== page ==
Preparing your Website for IE 9


IE 9

IE9

Websites designed to take advantage of the unique features in Internet Explorer 9 provide an immersive user experience that can increase customer loyalty and drive traffic. To obtain these benefits, though, you’ll need to optimize your site to capitalize on IE 9.

The latest flagship browser from Microsoft is more than just an incremental update. It offers unprecedented integration between Windows and the Web, essentially extending the desktop experience to include the Web itself.

As our use of the Web has evolved, more people are embracing cloud-based applications such as GmailBox.net, and Mint.com. The experience of using sites like these is more like using a traditional desktop application, though the application lives out on the Web. IE 9 can provide a similar type of interactive experience for any Website. To start, any user can get this integration simply by dragging a Website icon to the Windows 7 task bar, just as you might with any software application.

Pinning a site to the task bar makes it more visible and directly accessible for the user. But to give users a reason to want to pin your site to the task bar–and more importantly, to give them the means to interact with your site as if it were an application installed on their local PC–you need to take advantage of Jump Lists, a Windows 7 feature that displays menu options for jumping directly to specific functions, or for accessing frequently or recently used features.

CREATING WEBSITES TARGETED AT IE 9 USERS

Pinning Facebook to the Windows 7 task bar provides little more than a simple shortcut to the site, but LinkedIn and Windows Live deliver a more integrated experience resembling a locally installed software application like Outlook. Adding Jump List tasks to your site is relatively simple, so why not give your visitors a reason to pin your site to their task bar?

Here’s a code snippet on how to do it

<META name=”msapplication-task”

content=”name=Task 1;action-uri=http://host/Page1.html;icon-uri=http://host/icon1.ico”/>

<META name=”msapplication-task”

content=”name=Task 2;action-uri=http://microsoft.com/Page2.html;icon-uri=http://host/icon2.ico”/>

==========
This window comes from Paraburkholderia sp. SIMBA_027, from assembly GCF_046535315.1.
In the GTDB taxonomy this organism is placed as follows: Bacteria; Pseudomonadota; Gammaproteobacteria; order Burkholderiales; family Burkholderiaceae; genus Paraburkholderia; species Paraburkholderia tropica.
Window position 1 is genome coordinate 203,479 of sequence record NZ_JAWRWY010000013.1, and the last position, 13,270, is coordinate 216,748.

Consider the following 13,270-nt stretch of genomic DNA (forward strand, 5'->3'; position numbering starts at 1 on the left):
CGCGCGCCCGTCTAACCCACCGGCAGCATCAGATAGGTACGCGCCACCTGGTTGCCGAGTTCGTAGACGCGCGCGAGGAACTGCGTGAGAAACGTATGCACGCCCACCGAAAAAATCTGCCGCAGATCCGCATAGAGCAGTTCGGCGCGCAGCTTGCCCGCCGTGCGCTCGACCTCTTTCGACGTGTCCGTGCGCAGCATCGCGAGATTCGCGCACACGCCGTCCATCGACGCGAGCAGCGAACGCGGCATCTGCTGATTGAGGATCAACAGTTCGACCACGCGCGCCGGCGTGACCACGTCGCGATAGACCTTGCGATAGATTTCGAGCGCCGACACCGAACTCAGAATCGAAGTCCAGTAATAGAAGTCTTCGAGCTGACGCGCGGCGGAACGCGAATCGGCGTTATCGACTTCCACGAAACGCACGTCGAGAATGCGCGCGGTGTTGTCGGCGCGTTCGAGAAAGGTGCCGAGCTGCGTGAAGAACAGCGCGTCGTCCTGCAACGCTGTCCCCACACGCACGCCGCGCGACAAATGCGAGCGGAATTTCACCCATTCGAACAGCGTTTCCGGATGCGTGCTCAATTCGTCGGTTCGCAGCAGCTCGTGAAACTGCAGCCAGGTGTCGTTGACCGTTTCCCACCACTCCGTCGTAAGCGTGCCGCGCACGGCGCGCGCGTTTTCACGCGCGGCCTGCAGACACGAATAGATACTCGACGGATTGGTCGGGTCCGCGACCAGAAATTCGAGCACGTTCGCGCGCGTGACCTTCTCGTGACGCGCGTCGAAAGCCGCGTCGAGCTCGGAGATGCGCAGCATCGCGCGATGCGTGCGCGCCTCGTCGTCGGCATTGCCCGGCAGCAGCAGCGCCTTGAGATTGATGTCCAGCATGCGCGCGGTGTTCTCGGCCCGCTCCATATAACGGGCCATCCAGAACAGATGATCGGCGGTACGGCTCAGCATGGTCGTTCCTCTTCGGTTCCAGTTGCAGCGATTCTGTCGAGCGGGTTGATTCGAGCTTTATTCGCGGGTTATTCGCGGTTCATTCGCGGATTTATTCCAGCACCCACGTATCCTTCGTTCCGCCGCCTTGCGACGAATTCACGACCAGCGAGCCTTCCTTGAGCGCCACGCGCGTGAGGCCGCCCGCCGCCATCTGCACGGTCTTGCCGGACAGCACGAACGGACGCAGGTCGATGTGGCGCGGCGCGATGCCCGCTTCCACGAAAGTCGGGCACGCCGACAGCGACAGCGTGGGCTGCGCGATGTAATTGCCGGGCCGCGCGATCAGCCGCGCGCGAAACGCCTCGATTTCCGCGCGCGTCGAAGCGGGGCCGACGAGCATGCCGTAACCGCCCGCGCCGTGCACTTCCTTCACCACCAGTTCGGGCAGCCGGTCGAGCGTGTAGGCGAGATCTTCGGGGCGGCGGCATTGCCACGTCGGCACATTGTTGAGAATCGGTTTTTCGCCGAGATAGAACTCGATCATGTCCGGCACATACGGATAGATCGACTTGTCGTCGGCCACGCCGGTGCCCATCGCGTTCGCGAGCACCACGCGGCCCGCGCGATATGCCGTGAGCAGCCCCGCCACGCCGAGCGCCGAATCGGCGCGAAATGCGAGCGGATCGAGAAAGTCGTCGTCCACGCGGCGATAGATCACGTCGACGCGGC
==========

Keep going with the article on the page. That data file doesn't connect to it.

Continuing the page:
Smple Jump List

Sample


MOVING FORWARD

Your Website can also add Jump List categories that extend its functionality beyond the five Jump List tasks. The Jump List categories allow you to go directly to such destinations as files, documents, or URLs. You can use SiteMode APIs to create a custom Jump List category with links that are unique to each specific user, such as a personal profile page.

The Jump List categories enable your site to deliver dynamic information to users even when they’re not actively engaged on the site. You can use this capability to provide access to user-specific history such as sites visited or files opened, or you can use it for alerts and notifications about activity related to the site–for example, new messages received or upcoming events.

To create a custom Jump List category, you must go through the following stages, as explained in Hilerio’s document:

Category Creation

First call the method for creating a custom category label. The example code shown below creates a custom category named ‘List1’. You have to call this method at least once before using any of the other methods associated with creating custom Jump List category actions. The category label won’t appear until the Jump List category is populated with at least one item.

window.external.msSiteModeCreateJumplist(‘List1’);

Item Creation

The example code below illustrates how to create three Jump List category list items named ‘Item1’, ‘Item2’, and ‘Item3’. The name parameter is followed first by a parameter defining the URL that the item will navigate to, and then by a parameter specifying the icon to display for the given item.

window.external.msSiteModeAddJumpListItem(‘Item 1’, ‘http://host/Item1.html&#8217;, ‘http://host/images/item1.ico&#8217;);